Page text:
It’s important to consider what type of customers you can best serve. For example, if you can’t support multiple versions of your product, enterprise customers might not be for you. Or, if your product relies on team functionality to provide value, single-users would not be part of your ICP. Consider what type of customer best matches your capacity to serve.

  1. Consider Pain Points

Hone in on the main problem you’re solving. Identify which major pain points your product addresses. Consider what key characteristics indicate a customer has and is aware of the pain points your product solves.

  1. Consider CAC and LTV

What type of customers meet your CAC and LTV expectations?

  1. When Developing Your ICP, Focus On These Areas

Current Customers
An effective way to develop key traits of your ICP is to look at your current customers. When looking at your current customers identify your “best” customers by considering:

  • Which of my customers have the highest LTV?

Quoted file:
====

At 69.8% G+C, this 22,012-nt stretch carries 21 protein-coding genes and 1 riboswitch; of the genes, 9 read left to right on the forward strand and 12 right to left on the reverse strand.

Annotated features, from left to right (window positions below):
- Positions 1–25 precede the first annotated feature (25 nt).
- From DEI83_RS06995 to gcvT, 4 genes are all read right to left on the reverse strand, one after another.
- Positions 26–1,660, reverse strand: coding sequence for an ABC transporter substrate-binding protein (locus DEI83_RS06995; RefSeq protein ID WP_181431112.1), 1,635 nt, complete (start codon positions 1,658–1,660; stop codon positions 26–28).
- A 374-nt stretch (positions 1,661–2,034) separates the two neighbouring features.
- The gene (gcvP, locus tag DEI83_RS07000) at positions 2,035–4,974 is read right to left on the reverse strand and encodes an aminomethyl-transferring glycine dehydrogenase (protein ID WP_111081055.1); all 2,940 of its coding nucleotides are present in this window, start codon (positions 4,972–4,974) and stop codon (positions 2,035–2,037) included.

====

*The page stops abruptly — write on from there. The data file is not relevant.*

• Which of my customers have been with us the longest?
  • Which of my customers had the shortest sales cycle/was an easy sell?
  • Which of my customers are low maintenance and a pleasure to do business with?
  • Which of my customers have advocated for my brand by providing a testimonial, giving referrals, mentioning us on social media, and more?

Churned Customers
Churned customers can be an invaluable source of information. If you’re not already, try conducting exit interviews for leaving customers in order to get as much information as possible. When analyzing your churned customers consider:

  • Why were they a bad fit for your product/service?
  • Why did the value prop of your product/service not align with their needs?
  • How were they acquired as a customer?
  • How much support did they require during their time as a customer?
  • What was the deciding factor as to why they opted not to move forward with your product/service?

Direct Competitor’s Customers
If you don’t have an existing customer base, analyzing your direct competitor’s customer base can be helpful when developing an ICP.

Defining Your ICP

There are three major parts to any complete ICP: demographics, technographics, and sales triggers. Demographics cover traits like location, industry, company size, etc. Technographics take into consideration the technology solutions a company uses to power its operations. This is particularly important if you offer a product or service that integrates with other technology solutions. The last category is sales triggers, or situational characteristics. These traits are timely and related to events or situations which prompt a prospect to be ready and willing to buy. Some common sales triggers include: